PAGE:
- POSTED: 19 Dec 2013 21:02
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A new crop of smartphone-makers in India has emerged, making inroads into the market against international players like Samsung and Apple.
NEW DELHI: A new crop of smartphone-makers in India has emerged, making inroads into the market against international players like Samsung and Apple.
Their success is catching a wave of technology adoption that has seen shipments of mobile devices to the country triple in a year to 9.3 million units between April and June in 2013, compared to the same period a year earlier.
Global market leaders Samsung of South Korea and Apple of the US are getting a run for their money in India.
While Samsung may command 26 per cent of all smartphone shipments to the country, it is under fire.
At the lower price point, the US$790 high-end Galaxy is way too expensive, as is Apple's US$680 iPhone 5C.
So enter the local smartphone, on which one can still browse the Internet, play games and watch videos, but not break the bank.
Sanjana, a customer of Indian smartphone brand Micromax, said: "I really preferred buying Micromax over any other mobile because I found it really attractive.
“The look is very nice and the screen is quite big this time. And the price is also quite reasonable in comparison to any other mobile like Samsung and Nokia.”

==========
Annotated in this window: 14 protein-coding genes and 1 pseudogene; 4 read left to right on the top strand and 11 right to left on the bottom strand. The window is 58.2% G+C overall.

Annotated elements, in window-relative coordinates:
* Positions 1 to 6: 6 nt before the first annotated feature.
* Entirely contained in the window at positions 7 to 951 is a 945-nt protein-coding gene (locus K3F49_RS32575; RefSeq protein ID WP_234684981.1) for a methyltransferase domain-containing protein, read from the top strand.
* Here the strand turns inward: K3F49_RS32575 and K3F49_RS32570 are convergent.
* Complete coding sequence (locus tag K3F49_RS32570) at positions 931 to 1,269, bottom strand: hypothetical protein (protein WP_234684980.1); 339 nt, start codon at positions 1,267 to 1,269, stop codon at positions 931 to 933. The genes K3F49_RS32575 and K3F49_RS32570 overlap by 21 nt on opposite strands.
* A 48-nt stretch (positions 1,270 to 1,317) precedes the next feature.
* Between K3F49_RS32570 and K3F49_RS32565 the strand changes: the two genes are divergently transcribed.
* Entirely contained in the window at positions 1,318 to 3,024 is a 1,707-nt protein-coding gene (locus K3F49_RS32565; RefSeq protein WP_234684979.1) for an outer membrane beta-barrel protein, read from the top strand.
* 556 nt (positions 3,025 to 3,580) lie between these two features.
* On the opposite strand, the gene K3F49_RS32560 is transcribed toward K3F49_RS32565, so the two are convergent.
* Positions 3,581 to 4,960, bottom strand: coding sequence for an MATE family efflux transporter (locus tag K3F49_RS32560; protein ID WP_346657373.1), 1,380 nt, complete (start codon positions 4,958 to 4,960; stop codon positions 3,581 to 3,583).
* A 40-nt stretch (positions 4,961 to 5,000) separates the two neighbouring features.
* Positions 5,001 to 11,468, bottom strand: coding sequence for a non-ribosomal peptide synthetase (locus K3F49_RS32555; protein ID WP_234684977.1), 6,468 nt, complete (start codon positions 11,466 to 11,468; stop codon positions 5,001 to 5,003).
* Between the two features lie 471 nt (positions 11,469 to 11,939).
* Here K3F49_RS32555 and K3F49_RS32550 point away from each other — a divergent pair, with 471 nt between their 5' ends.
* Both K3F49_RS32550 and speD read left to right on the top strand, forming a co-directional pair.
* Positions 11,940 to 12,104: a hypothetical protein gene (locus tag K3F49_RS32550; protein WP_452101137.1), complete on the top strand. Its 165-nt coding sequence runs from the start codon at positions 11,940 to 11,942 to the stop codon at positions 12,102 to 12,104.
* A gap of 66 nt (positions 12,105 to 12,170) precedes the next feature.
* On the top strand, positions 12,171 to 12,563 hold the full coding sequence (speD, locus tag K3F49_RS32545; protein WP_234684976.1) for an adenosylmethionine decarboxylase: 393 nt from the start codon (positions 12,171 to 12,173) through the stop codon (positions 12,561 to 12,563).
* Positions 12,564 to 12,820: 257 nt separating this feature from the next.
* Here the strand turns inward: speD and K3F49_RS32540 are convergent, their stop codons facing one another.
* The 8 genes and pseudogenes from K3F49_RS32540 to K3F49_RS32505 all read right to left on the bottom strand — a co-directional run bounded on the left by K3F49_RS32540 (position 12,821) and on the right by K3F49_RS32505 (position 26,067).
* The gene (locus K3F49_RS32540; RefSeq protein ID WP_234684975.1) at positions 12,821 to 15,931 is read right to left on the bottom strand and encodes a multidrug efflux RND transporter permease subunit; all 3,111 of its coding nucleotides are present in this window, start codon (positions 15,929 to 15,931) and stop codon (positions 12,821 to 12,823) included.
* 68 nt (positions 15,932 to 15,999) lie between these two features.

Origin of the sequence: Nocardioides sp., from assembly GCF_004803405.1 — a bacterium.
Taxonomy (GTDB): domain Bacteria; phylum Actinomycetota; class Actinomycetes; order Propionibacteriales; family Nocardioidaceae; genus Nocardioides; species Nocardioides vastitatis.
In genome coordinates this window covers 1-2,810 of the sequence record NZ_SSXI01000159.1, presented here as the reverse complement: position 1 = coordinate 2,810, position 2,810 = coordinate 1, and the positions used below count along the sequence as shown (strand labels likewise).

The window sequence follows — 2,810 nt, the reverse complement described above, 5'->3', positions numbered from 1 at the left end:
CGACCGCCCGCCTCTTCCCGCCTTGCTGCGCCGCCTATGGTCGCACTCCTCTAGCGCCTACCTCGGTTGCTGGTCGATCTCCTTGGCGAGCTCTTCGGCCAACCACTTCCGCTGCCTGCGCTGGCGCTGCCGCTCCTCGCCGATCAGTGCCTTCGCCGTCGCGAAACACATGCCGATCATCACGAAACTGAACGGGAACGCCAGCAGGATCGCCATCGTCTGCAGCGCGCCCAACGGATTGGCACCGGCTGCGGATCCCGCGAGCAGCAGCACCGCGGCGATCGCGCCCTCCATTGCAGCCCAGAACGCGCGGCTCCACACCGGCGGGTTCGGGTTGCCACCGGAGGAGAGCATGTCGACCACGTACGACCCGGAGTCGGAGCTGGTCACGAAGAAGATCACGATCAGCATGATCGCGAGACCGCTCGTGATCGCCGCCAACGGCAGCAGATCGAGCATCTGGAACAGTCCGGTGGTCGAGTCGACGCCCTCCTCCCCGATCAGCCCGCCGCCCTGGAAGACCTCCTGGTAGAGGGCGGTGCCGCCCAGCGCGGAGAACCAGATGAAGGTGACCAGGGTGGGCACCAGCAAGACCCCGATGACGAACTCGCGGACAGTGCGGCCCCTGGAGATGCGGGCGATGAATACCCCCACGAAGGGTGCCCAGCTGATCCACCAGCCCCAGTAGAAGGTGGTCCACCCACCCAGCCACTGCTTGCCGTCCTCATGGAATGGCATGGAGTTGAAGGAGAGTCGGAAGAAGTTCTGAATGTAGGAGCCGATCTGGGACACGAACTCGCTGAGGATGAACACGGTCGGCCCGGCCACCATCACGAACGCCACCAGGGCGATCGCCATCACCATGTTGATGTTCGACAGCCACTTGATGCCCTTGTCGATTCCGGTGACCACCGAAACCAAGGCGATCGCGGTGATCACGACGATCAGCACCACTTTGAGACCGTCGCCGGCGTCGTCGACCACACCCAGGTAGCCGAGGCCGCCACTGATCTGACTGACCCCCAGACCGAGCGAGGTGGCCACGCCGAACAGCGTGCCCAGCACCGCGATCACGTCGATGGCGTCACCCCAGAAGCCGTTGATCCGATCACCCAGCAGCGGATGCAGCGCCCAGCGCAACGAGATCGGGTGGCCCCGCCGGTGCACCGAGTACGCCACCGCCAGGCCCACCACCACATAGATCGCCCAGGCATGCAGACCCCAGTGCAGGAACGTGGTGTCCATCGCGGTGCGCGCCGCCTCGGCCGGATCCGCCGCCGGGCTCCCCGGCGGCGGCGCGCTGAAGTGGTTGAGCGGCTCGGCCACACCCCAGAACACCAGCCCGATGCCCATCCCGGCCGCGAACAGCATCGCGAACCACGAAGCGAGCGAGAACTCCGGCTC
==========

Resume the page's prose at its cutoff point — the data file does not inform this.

International players like Nokia also have a presence in the US$100-US$200 handset segment, and other firms do offer cheaper models, but home-grown Indian brands are now becoming big.
Local manufacturers like Micromax Informatics and Karbonn Mobiles have successfully transitioned from making feature phones to smartphones.
And while the likes of Nokia have similarly-priced low-end models, there is real competition from the home brands.
Deekpak Juneja, a phone dealer, said: "There is a revolution in the market. The phones which are available to customers from Samsung for US$561 are available for US$160 and in fact for US$80 from Micromax."
In a country with about 900 million cellphone users, competitive pricing is emerging as an important factor in whether or not a brand does well.
Indian consumers have a reputation for being budget-conscious while at the same time being eager customers of new technologies.
With the emergence of low-cost phones packing high-tech features, Indian mobile phone users have a golden opportunity to experience both.